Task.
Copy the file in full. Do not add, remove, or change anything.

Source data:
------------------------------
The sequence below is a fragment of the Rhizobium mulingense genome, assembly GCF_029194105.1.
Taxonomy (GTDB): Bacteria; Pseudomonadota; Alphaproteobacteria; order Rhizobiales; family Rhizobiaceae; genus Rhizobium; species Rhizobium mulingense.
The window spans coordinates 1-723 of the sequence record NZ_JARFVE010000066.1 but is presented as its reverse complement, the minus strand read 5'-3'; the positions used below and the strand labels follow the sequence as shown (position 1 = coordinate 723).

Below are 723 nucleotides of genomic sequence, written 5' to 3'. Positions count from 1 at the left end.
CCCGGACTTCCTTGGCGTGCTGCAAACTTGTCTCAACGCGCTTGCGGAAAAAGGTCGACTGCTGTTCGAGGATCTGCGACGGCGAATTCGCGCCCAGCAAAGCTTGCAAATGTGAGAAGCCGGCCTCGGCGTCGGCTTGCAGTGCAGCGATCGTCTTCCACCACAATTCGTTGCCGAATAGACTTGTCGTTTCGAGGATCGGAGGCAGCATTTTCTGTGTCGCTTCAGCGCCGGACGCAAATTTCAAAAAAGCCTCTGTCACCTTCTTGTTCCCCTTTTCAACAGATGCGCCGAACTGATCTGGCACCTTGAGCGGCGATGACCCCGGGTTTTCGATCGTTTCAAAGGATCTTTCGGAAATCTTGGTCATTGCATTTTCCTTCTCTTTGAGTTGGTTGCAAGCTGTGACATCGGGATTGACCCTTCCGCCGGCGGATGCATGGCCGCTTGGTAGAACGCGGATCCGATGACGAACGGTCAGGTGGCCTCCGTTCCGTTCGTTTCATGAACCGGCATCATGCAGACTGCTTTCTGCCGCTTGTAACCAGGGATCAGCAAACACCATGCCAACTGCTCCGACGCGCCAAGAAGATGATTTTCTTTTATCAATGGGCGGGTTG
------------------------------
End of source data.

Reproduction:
The sequence below is a fragment of the Rhizobium mulingense genome, assembly GCF_029194105.1.
Taxonomy (GTDB): Bacteria; Pseudomonadota; Alphaproteobacteria; order Rhizobiales; family Rhizobiaceae; genus Rhizobium; species Rhizobium mulingense.
The window spans coordinates 1-723 of the sequence record NZ_JARFVE010000066.1 but is presented as its reverse complement, the minus strand read 5'-3'; the positions used below and the strand labels follow the sequence as shown (position 1 = coordinate 723).

Below are 723 nucleotides of genomic sequence, written 5' to 3'. Positions count from 1 at the left end.
CCCGGACTTCCTTGGCGTGCTGCAAACTTGTCTCAACGCGCTTGCGGAAAAAGGTCGACTGCTGTTCGAGGATCTGCGACGGCGAATTCGCGCCCAGCAAAGCTTGCAAATGTGAGAAGCCGGCCTCGGCGTCGGCTTGCAGTGCAGCGATCGTCTTCCACCACAATTCGTTGCCGAATAGACTTGTCGTTTCGAGGATCGGAGGCAGCATTTTCTGTGTCGCTTCAGCGCCGGACGCAAATTTCAAAAAAGCCTCTGTCACCTTCTTGTTCCCCTTTTCAACAGATGCGCCGAACTGATCTGGCACCTTGAGCGGCGATGACCCCGGGTTTTCGATCGTTTCAAAGGATCTTTCGGAAATCTTGGTCATTGCATTTTCCTTCTCTTTGAGTTGGTTGCAAGCTGTGACATCGGGATTGACCCTTCCGCCGGCGGATGCATGGCCGCTTGGTAGAACGCGGATCCGATGACGAACGGTCAGGTGGCCTCCGTTCCGTTCGTTTCATGAACCGGCATCATGCAGACTGCTTTCTGCCGCTTGTAACCAGGGATCAGCAAACACCATGCCAACTGCTCCGACGCGCCAAGAAGATGATTTTCTTTTATCAATGGGCGGGTTG